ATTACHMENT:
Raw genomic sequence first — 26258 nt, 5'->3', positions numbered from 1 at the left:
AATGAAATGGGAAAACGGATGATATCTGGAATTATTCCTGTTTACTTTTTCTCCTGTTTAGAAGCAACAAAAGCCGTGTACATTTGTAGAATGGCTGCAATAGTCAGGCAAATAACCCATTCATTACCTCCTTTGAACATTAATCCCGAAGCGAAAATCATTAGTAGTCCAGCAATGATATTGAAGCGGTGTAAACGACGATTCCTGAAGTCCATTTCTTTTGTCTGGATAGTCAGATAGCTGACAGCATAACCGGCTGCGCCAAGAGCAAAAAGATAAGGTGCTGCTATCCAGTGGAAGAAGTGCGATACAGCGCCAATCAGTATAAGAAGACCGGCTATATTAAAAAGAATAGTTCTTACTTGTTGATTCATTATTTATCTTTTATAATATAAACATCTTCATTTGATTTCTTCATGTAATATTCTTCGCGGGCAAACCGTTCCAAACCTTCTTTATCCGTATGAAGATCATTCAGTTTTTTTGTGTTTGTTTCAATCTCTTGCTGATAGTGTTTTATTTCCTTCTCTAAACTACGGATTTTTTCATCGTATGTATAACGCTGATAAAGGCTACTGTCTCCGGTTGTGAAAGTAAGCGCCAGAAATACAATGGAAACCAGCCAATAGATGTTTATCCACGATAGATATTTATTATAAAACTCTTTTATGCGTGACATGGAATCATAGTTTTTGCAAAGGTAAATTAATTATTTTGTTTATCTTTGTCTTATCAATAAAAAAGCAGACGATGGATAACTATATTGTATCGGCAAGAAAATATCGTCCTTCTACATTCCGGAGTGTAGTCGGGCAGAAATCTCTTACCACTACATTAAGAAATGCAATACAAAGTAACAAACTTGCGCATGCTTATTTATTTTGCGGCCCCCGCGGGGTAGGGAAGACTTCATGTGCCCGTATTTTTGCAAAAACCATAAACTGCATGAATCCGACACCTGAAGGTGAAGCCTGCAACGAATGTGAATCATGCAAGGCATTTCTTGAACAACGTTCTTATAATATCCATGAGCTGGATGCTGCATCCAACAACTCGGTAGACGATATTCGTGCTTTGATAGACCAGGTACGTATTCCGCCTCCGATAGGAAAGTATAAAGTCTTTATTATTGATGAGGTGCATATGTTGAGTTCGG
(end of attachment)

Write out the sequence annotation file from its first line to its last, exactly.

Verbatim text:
Raw genomic sequence first — 26258 nt, 5'->3', positions numbered from 1 at the left:
AATGAAATGGGAAAACGGATGATATCTGGAATTATTCCTGTTTACTTTTTCTCCTGTTTAGAAGCAACAAAAGCCGTGTACATTTGTAGAATGGCTGCAATAGTCAGGCAAATAACCCATTCATTACCTCCTTTGAACATTAATCCCGAAGCGAAAATCATTAGTAGTCCAGCAATGATATTGAAGCGGTGTAAACGACGATTCCTGAAGTCCATTTCTTTTGTCTGGATAGTCAGATAGCTGACAGCATAACCGGCTGCGCCAAGAGCAAAAAGATAAGGTGCTGCTATCCAGTGGAAGAAGTGCGATACAGCGCCAATCAGTATAAGAAGACCGGCTATATTAAAAAGAATAGTTCTTACTTGTTGATTCATTATTTATCTTTTATAATATAAACATCTTCATTTGATTTCTTCATGTAATATTCTTCGCGGGCAAACCGTTCCAAACCTTCTTTATCCGTATGAAGATCATTCAGTTTTTTTGTGTTTGTTTCAATCTCTTGCTGATAGTGTTTTATTTCCTTCTCTAAACTACGGATTTTTTCATCGTATGTATAACGCTGATAAAGGCTACTGTCTCCGGTTGTGAAAGTAAGCGCCAGAAATACAATGGAAACCAGCCAATAGATGTTTATCCACGATAGATATTTATTATAAAACTCTTTTATGCGTGACATGGAATCATAGTTTTTGCAAAGGTAAATTAATTATTTTGTTTATCTTTGTCTTATCAATAAAAAAGCAGACGATGGATAACTATATTGTATCGGCAAGAAAATATCGTCCTTCTACATTCCGGAGTGTAGTCGGGCAGAAATCTCTTACCACTACATTAAGAAATGCAATACAAAGTAACAAACTTGCGCATGCTTATTTATTTTGCGGCCCCCGCGGGGTAGGGAAGACTTCATGTGCCCGTATTTTTGCAAAAACCATAAACTGCATGAATCCGACACCTGAAGGTGAAGCCTGCAACGAATGTGAATCATGCAAGGCATTTCTTGAACAACGTTCTTATAATATCCATGAGCTGGATGCTGCATCCAACAACTCGGTAGACGATATTCGTGCTTTGATAGACCAGGTACGTATTCCGCCTCCGATAGGAAAGTATAAAGTCTTTATTATTGATGAGGTGCATATGTTGAGTTCGG